Responding to the first sack of Rome in over 600 years, the Emperor Honorius has ordered the Colosseum to be bathed in lights from “a diverse set of colored torches to symbolize the diversity and tolerance that made Rome great.”
“Rome is the greatest and most advanced civilization ever” said the Emperor.
This sack by a small group of radicalized Visigoths is not a reflection of the Visigoth people. Visigoths are the tribe of peace. I know many on the alt-Latin right have called for us to close our borders and restrict immigration. We must reject these voices of intolerance. There are those who blame the Visigoths and call them inferior. They say that sacking is part and parcel of Visigothic culture. I reject this notion. There are those who say the Visigoths must adapt to our culture and adopt Roman law and custom. Again we must reject those who call for this cultural appropriation. Visigoth culture is beautiful. I have several Visigoth slaves and I learn every day just from being around them. We Romans must open our hearts and welcome the Visigoths. Immigration is what made Rome great. Well that and togas.
Beginning tomorrow and for the next week the Colosseum will be bathed in a magnificent spectacle of light from thousands of torches. The emperor has also ordered signs reading “Amor Vincit Odi” placed around the city as a reminder to Romans not to retaliate against the Visigoth population.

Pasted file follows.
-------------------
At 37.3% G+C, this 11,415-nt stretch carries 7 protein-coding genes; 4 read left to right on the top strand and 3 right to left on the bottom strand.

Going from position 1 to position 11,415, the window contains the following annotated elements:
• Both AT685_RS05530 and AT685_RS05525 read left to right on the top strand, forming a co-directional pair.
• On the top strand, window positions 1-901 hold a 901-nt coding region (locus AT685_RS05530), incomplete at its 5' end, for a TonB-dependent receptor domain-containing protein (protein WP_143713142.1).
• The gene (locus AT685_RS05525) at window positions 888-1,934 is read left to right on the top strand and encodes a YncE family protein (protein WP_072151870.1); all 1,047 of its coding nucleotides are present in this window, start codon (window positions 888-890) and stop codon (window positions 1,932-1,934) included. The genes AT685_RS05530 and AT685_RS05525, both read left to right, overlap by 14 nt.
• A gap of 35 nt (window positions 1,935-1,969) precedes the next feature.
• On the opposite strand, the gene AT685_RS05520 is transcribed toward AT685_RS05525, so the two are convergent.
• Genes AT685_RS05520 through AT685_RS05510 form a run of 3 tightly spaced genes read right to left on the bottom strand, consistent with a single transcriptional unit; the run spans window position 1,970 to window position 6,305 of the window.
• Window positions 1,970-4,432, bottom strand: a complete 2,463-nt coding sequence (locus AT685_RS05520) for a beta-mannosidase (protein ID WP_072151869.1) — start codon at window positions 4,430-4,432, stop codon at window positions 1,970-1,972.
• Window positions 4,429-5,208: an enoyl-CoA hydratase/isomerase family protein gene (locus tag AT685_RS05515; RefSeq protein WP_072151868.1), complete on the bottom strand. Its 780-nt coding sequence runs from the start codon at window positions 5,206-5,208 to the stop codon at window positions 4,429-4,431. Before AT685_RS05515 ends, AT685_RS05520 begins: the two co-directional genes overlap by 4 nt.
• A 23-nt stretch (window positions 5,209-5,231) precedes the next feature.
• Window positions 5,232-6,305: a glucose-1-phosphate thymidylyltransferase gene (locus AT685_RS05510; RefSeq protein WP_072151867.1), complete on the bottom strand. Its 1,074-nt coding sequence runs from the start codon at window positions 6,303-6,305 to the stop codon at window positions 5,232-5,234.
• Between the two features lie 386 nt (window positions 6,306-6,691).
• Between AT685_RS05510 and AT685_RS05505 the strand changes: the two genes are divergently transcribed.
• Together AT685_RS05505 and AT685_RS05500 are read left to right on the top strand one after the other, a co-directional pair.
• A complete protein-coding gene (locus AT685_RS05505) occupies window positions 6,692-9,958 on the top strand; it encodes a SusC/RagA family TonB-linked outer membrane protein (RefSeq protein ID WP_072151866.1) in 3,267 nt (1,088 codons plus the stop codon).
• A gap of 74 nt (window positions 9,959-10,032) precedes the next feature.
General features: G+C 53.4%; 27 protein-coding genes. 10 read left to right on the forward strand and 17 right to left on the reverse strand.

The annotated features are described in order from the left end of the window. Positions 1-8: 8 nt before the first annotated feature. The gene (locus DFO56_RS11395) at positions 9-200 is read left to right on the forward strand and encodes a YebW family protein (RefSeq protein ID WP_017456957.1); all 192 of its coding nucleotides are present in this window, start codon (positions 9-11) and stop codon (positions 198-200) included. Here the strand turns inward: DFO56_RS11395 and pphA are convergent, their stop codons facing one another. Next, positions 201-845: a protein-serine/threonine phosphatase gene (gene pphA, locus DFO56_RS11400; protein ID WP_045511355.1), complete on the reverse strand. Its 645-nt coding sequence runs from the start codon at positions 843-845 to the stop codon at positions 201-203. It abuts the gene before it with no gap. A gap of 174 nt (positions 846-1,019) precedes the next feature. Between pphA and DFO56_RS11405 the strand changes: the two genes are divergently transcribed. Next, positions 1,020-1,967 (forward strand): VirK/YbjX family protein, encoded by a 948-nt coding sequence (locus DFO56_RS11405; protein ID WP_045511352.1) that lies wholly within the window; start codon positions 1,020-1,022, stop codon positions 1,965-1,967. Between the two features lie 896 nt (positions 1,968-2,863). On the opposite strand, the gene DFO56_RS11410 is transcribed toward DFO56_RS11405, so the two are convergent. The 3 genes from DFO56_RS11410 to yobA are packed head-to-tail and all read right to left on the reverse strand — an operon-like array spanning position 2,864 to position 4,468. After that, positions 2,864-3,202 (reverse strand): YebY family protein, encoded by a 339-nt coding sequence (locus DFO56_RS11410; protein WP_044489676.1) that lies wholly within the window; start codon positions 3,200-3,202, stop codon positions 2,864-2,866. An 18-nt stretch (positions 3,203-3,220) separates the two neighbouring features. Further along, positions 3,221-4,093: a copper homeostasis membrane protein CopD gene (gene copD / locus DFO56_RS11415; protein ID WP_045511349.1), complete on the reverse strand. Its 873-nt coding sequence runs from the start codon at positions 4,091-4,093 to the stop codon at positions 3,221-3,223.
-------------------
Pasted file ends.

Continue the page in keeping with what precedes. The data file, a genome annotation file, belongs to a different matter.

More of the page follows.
Still not all are happy with the official proclamations of the Emperor. A small but growing number of Romans were shocked and alarmed by the sack, particularly the rapes.
Some of Honorius’ generals have asked permission to head north into Visigoth territory and punish the tribes.
The emperor however has publicly rejected that idea.
We Romans must go about our normal lives. That is how we win. By doing this we show the Visigoths that, while our city may be sacked, bodies may be piling up in the street and our virgins defiled in ways even I haven’t thought of. we are a virtuous and forgiving people.
He has also ordered the resumption of pagan festivals in the city to appease the ancient Roman gods.
We have forgotten what made Rome great: the protection the gods gave to this city. We have angered them by inviting in the Christian god. It is no coincidence that the basilicas of Peter and Paul remained untouched by the Visigoths while the tombs of our emperors were opened and their ashes scattered. Christians are an intolerant people and do not share our values.
Finally as a sign of how seriously the emperor takes the Empire’s commitment to diversity any Roman who is caught making disparaging comments about the Visigoths, either orally or in writing, will be fined and their business taken away from them.
“Be careful what you say” said Honorius.
“You may not think you are being offensive but a Visigoth may take offense at your words and begin to believe that Romans are not a generous and inviting people. Romae terminus stat pro Patefacio!”